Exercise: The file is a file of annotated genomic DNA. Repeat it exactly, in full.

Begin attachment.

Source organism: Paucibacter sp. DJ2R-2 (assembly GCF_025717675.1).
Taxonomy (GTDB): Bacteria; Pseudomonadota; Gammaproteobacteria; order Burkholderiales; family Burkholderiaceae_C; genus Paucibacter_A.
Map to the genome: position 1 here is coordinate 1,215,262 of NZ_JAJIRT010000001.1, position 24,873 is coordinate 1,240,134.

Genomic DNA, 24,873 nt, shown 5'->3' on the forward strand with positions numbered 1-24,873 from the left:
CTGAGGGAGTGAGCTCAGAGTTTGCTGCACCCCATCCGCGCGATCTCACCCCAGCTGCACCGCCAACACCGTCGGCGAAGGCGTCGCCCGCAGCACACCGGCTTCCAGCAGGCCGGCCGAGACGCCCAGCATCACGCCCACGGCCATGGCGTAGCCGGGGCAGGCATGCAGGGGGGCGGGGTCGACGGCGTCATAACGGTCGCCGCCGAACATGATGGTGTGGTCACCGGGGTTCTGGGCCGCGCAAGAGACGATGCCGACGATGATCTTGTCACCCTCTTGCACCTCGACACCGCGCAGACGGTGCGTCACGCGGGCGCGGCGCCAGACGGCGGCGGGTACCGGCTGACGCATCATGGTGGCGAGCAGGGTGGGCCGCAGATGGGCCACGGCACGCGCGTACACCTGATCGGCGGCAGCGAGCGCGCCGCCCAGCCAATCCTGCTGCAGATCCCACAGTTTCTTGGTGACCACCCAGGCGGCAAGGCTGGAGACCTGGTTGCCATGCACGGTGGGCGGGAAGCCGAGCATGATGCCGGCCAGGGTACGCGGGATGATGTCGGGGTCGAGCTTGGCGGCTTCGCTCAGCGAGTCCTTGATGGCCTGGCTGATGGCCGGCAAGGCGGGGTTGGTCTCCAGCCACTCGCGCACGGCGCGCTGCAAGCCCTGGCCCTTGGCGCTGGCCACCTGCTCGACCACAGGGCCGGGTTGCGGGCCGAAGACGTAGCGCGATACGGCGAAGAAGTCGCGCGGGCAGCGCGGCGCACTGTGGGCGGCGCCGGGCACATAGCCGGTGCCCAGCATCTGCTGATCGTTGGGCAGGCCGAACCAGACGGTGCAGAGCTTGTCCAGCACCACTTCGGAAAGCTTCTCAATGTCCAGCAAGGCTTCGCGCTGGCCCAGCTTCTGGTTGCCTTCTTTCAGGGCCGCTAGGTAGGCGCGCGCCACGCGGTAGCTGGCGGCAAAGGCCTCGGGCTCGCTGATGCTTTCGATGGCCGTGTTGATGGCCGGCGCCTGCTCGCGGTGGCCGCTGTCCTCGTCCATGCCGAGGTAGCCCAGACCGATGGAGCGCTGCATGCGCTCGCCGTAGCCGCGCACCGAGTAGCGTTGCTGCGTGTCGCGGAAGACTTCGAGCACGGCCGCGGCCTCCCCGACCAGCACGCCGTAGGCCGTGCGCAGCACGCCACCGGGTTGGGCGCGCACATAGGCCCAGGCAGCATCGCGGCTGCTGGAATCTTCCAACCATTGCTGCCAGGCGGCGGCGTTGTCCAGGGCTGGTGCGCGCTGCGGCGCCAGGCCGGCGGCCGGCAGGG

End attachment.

Source organism: Paucibacter sp. DJ2R-2 (assembly GCF_025717675.1).
Taxonomy (GTDB): Bacteria; Pseudomonadota; Gammaproteobacteria; order Burkholderiales; family Burkholderiaceae_C; genus Paucibacter_A.
Map to the genome: position 1 here is coordinate 1,215,262 of NZ_JAJIRT010000001.1, position 24,873 is coordinate 1,240,134.

Genomic DNA, 24,873 nt, shown 5'->3' on the forward strand with positions numbered 1-24,873 from the left:
CTGAGGGAGTGAGCTCAGAGTTTGCTGCACCCCATCCGCGCGATCTCACCCCAGCTGCACCGCCAACACCGTCGGCGAAGGCGTCGCCCGCAGCACACCGGCTTCCAGCAGGCCGGCCGAGACGCCCAGCATCACGCCCACGGCCATGGCGTAGCCGGGGCAGGCATGCAGGGGGGCGGGGTCGACGGCGTCATAACGGTCGCCGCCGAACATGATGGTGTGGTCACCGGGGTTCTGGGCCGCGCAAGAGACGATGCCGACGATGATCTTGTCACCCTCTTGCACCTCGACACCGCGCAGACGGTGCGTCACGCGGGCGCGGCGCCAGACGGCGGCGGGTACCGGCTGACGCATCATGGTGGCGAGCAGGGTGGGCCGCAGATGGGCCACGGCACGCGCGTACACCTGATCGGCGGCAGCGAGCGCGCCGCCCAGCCAATCCTGCTGCAGATCCCACAGTTTCTTGGTGACCACCCAGGCGGCAAGGCTGGAGACCTGGTTGCCATGCACGGTGGGCGGGAAGCCGAGCATGATGCCGGCCAGGGTACGCGGGATGATGTCGGGGTCGAGCTTGGCGGCTTCGCTCAGCGAGTCCTTGATGGCCTGGCTGATGGCCGGCAAGGCGGGGTTGGTCTCCAGCCACTCGCGCACGGCGCGCTGCAAGCCCTGGCCCTTGGCGCTGGCCACCTGCTCGACCACAGGGCCGGGTTGCGGGCCGAAGACGTAGCGCGATACGGCGAAGAAGTCGCGCGGGCAGCGCGGCGCACTGTGGGCGGCGCCGGGCACATAGCCGGTGCCCAGCATCTGCTGATCGTTGGGCAGGCCGAACCAGACGGTGCAGAGCTTGTCCAGCACCACTTCGGAAAGCTTCTCAATGTCCAGCAAGGCTTCGCGCTGGCCCAGCTTCTGGTTGCCTTCTTTCAGGGCCGCTAGGTAGGCGCGCGCCACGCGGTAGCTGGCGGCAAAGGCCTCGGGCTCGCTGATGCTTTCGATGGCCGTGTTGATGGCCGGCGCCTGCTCGCGGTGGCCGCTGTCCTCGTCCATGCCGAGGTAGCCCAGACCGATGGAGCGCTGCATGCGCTCGCCGTAGCCGCGCACCGAGTAGCGTTGCTGCGTGTCGCGGAAGACTTCGAGCACGGCCGCGGCCTCCCCGACCAGCACGCCGTAGGCCGTGCGCAGCACGCCACCGGGTTGGGCGCGCACATAGGCCCAGGCAGCATCGCGGCTGCTGGAATCTTCCAACCATTGCTGCCAGGCGGCGGCGTTGTCCAGGGCTGGTGCGCGCTGCGGCGCCAGGCCGGCGGCCGGCAGGG